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For The Love Of Books - Children's Book Fair Bologna 50th Anniversary

Art

The sun shines in Italy in March. Mimosa trees are out, and wild cherries, too. At this time of year, shop windows are piled high with exquisitely wrapped, dove-shaped Easter Panettone and glittery heaps of eggs alongside the everyday temptations of whole prosciuttos, wheels of parmesan and feather light patisseries.

It’s spring and, dragging suitcases full of book proofs, British publishers are once again in Bologna. By a stroke of exceptional good luck, Bologna was the place which, over twenty years ago, was selected to host the annual international children’s book fair. And here you can mix business with pleasure: the concrete and glass of the vast exhibition site and even the sardine-can experience of the shuttle bus from the Fair, are quickly forgotten once exhibitors step into the old city with its magical colonnaded streets with their marble floors and when they eat or drink in any of the wonderful cafés, restaurants or bars.
 
Publishing notoriously thrives on ‘let’s do lunch’ so it is no surprise that the world’s children’s publishers, agents, booksellers, and the very many others who benefit from the sale of a great story, regard Bologna as the highlight of the year. The Fair is the all-important moment in the long drawn out conception to birth process of a children’s book. It is here, in the cavernous halls of the Fair that the rights to the words and pictures that tell children’s stories, written in any language and from any part of the world, are sold onto the international market. Without these world-wide, co-edition sales seemingly brilliant book proposals will fail.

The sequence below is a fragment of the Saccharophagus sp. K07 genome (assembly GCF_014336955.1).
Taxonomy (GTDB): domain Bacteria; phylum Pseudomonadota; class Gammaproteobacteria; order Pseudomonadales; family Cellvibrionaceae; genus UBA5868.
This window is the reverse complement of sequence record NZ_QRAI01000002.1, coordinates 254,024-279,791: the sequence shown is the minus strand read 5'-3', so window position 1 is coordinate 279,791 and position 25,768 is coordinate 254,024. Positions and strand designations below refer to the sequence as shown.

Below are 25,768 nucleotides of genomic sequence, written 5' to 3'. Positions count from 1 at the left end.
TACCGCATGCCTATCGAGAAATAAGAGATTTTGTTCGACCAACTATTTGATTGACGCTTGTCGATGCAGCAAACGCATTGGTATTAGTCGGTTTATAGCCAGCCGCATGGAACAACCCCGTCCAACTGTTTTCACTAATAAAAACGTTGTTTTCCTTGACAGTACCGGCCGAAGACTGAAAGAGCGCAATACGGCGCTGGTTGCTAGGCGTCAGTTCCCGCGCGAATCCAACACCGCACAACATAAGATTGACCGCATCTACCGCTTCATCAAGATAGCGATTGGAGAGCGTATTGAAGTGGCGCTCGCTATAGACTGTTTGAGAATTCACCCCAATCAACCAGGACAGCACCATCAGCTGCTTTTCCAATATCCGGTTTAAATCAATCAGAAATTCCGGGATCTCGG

Observing the skill and passion that goes into these transactions is very moving: the specialness of a good story has to be conveyed to the listener in just a few minutes. In a pitch that is part sound-bite concept and part something far more nebulous, the teller has to hook the listener and entrance them so that they, too, can see the enormous business potential of ‘there’s an orphaned boy wizard who has a world-saving destiny to fulfil’. To do this well is one of the great dark-arts but, of course, it is also underpinned by hard business pre-knowledge, up-to-date market data for an industry that is very unforgiving of previous failures, and a strongly developed social network on which trust in shared tastes and values is based. This last is critical; it is why all the meals Bologna makes so special are so important. 
 
Children’s books have never been more sought after; they are the source of the uplifting family story at the heart of all other media. While publishers sell demurely from the stands in the Fair’s halls, Hollywood agents stalk the walkways looking for deals to invest in. More recently, video games makers and app creators are also present, looking for good scripts and, above all, for the next great character to add to the Hall of Fame that includes Peter Rabbit, Miffy, the Moomins, Tintin, Rastamouse and the rest. 
Address
Fiera Bologna
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Generating a 'buzz’ before the Fair is as important as feting the best-sellers during it. Such a large-scale gathering of all those interested in an author or illustrator’s work provides the perfect opportunity to show commitment and loyalty to a top creator at a congratulatory event. Flown in from around the world, the top-selling writers such as Julia Donaldson, Anthony Horowitz and former Children’s Laureates Quentin Blake and Michael Morpurgo are the guests of honour at sumptuous dinners in candlelit palaces. Here, in the company of two or three dozen international publishers and film-makers, the children’s book as a highly successful national export as well as a work of entertainment, education and wonder, is celebrated in style. 

Bologna provides a haven for a heady few days of make-believe and business during which the only thing that seems to matter is the power of story. Within the confines of the Fair, Never Never Land, Narnia, Hogwarts and their newly minted successors seem the reality. When an alternative, equally attractive, reality does intrude it comes in the form of ice cream, cake and prosecco. But maybe that’s not reality either?

Article by Julia Eccleshare

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